Tuesday, August 4, 2020

Egg Freezing: A Simple Guide

By Petrina D’Souza, 14 Mar, 2019

    In plain terms, egg freezing is a strategy for setting aside a woman’s best quality eggs of today, for potential use at a later time in life.



    In today’s world, as more and more women are pushing marriage or childbirth to their 30s or 40s, egg freezing has become an ideal solution for those wanting a family later on in life. Dr. Niamh Tallon MB BCh BAO, FRCSC, an infertility and egg freezing specialist at Olive Fertility Centre, states that egg freezing has become more important to women as they are deferring attempts at pregnancy; waiting to meet their life partner, complete career or academic goals, or for a more financially stable scenario. She defines egg freezing, also known as human oocyte cryopreservation, in simpler terms as a “strategy for setting aside one’s best quality eggs of today, for potential use at a later time in life.”

    Natalie Grunberg, CEO and Founder of Pantybypost.com, decided to freeze her eggs via Olive Fertility at the age of 37. “I froze my eggs because I wanted to preserve my fertility or have kids on my own. I had not yet met a man I wanted to marry or have kids with,” shares the 42-year-old who is now married and mother to an 8.5-month old. Today, like Grunberg, a lot of women are opting for egg freezing to safeguard their dream of having a family someday. “I highly recommend egg freezing to any women closer to 35, so you have more success. It’s a big step to pick a mate for life, and this way you know that if that’s what you want, you can also add a babe to the mix,” says Grunberg.

    The goal of egg freezing is to increase a woman’s chances of having a baby in her later years and to overcome any fertility challenges that may arise then. “We consider the greatest increase odds of achieving success beyond your own chances, comes with freezing eggs younger than 30 years old and using them when older than 40 years old,” states Dr. Tallon. She further notes that the number of eggs frozen also determines the likelihood of success. “We can contrast 10 eggs frozen from a women under 38 years as having a 50% chance of a live born baby, to 5 eggs conferring them a 25% chance of a live birth when using these eggs at any future age.”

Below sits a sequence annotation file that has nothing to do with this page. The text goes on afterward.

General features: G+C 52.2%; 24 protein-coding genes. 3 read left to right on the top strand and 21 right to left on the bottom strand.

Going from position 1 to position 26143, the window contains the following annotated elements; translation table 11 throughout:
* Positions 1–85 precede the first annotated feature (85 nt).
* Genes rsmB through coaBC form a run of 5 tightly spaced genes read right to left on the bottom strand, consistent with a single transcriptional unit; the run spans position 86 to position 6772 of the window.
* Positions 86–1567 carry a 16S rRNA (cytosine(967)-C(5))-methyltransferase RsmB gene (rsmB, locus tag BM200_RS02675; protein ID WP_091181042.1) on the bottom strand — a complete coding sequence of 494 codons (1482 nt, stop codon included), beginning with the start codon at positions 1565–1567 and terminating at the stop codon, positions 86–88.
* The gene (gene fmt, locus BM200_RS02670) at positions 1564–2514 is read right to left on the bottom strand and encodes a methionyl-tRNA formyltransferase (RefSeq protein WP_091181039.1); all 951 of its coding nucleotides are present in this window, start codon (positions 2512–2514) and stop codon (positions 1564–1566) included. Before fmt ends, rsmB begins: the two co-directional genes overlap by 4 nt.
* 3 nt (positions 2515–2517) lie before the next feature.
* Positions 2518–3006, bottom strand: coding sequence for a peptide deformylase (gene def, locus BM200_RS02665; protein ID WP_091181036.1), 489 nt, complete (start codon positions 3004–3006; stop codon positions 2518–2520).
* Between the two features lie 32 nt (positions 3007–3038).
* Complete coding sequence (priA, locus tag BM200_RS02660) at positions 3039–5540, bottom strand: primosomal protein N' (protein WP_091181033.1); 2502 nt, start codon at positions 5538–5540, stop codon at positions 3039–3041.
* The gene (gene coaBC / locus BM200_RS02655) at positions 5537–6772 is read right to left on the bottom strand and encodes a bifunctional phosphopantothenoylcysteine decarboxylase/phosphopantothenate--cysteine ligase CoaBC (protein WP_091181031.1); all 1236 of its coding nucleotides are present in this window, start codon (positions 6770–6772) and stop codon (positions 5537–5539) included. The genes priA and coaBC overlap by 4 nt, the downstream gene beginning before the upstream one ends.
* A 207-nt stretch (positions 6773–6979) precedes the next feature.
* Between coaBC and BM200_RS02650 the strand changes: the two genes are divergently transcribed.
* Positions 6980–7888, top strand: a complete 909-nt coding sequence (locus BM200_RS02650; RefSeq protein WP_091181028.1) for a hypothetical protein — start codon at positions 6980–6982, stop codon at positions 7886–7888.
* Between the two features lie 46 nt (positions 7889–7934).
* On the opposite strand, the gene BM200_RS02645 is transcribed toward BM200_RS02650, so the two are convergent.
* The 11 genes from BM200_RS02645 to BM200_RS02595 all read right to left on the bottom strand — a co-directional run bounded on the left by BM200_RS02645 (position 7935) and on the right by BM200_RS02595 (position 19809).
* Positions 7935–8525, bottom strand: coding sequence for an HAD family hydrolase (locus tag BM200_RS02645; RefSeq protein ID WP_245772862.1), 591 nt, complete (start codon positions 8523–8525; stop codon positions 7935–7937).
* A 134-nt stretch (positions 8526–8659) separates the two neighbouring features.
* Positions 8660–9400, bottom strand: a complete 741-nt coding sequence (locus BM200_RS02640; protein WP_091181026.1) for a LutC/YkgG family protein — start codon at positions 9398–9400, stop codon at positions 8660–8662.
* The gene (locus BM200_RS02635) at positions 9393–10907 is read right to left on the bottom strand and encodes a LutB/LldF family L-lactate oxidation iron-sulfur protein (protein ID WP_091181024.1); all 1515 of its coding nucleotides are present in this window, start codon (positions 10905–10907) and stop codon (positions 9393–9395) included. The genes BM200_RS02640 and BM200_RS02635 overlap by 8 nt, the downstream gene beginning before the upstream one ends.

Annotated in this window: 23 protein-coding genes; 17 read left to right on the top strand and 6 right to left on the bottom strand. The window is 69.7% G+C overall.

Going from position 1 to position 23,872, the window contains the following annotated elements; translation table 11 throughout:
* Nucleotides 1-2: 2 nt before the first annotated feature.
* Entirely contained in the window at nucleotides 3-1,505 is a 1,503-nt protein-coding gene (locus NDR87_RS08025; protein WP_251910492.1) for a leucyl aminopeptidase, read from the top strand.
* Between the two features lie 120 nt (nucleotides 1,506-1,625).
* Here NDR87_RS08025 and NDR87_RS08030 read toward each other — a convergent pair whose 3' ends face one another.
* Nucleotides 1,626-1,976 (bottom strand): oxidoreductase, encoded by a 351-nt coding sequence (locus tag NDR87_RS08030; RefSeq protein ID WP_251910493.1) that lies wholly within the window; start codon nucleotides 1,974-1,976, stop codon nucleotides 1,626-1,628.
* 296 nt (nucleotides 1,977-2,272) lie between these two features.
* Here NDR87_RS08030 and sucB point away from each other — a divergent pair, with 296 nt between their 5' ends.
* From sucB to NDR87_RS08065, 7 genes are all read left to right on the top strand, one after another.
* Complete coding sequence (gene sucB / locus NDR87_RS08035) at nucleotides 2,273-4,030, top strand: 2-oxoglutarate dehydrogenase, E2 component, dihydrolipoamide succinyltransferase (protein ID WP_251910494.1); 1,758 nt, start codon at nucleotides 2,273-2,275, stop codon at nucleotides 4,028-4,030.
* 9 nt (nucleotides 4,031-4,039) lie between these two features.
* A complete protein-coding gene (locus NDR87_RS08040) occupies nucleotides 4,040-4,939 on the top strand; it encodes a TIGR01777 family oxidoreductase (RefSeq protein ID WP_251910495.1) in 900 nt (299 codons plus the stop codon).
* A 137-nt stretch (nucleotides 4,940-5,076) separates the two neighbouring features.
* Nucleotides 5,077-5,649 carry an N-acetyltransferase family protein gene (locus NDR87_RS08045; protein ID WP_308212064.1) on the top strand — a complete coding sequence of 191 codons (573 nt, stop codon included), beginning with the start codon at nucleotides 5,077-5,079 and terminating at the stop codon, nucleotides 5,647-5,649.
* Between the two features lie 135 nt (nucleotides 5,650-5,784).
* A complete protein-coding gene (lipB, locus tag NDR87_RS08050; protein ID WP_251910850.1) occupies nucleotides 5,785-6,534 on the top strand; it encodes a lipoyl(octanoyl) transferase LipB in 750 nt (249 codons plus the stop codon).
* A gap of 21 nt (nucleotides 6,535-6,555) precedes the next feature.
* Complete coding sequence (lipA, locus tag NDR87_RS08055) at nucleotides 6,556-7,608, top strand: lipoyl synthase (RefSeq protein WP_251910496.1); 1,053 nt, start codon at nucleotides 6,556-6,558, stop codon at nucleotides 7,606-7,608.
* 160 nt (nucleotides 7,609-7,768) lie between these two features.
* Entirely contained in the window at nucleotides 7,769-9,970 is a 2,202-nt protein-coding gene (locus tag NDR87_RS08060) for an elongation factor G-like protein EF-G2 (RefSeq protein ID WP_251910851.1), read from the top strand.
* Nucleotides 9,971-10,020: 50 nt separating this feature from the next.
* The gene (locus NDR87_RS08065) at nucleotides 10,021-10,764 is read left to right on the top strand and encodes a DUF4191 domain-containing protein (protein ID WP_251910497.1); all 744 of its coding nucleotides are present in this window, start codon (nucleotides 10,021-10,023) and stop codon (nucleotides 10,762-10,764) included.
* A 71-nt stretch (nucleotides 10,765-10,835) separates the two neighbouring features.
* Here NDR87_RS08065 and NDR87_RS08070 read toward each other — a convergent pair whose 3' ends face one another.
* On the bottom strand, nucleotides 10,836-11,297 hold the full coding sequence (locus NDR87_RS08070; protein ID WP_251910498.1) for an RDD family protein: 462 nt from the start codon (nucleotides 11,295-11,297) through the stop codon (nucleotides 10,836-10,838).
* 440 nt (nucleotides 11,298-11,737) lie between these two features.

To better understand the method, Dr. Tallon shares inputs on three main aspects related to egg freezing:

    The process of egg freezing

    The process is easy, starting with a fertility assessment to ensure you are a candidate. Some preliminary blood tests and an ultrasound are arranged to estimate your own ability to make multiple eggs grow. This is important to know ahead of time, as your future chance of having a baby is based upon your age at freezing eggs and the total number of mature eggs frozen.

    From initiating treatment, eggs are often harvested within 10-12 days. In this time, most women work and carry out their normal daily activities with minimising exercise. The commonest side effect is bloating towards the end of treatment as the ovaries become enlarged with many eggs maturing. Monitoring growth of the eggs is required with quick visits for ultrasounds and blood work on three to four occasions over this time. The procedure itself is approximately 15 minutes long. The eggs are frozen using a technique known as vitrification, which suspends the egg safely in a cryoprotectant. This allows for the highest chances of eggs surviving freezing and thawing.

    Who should consider egg freezing?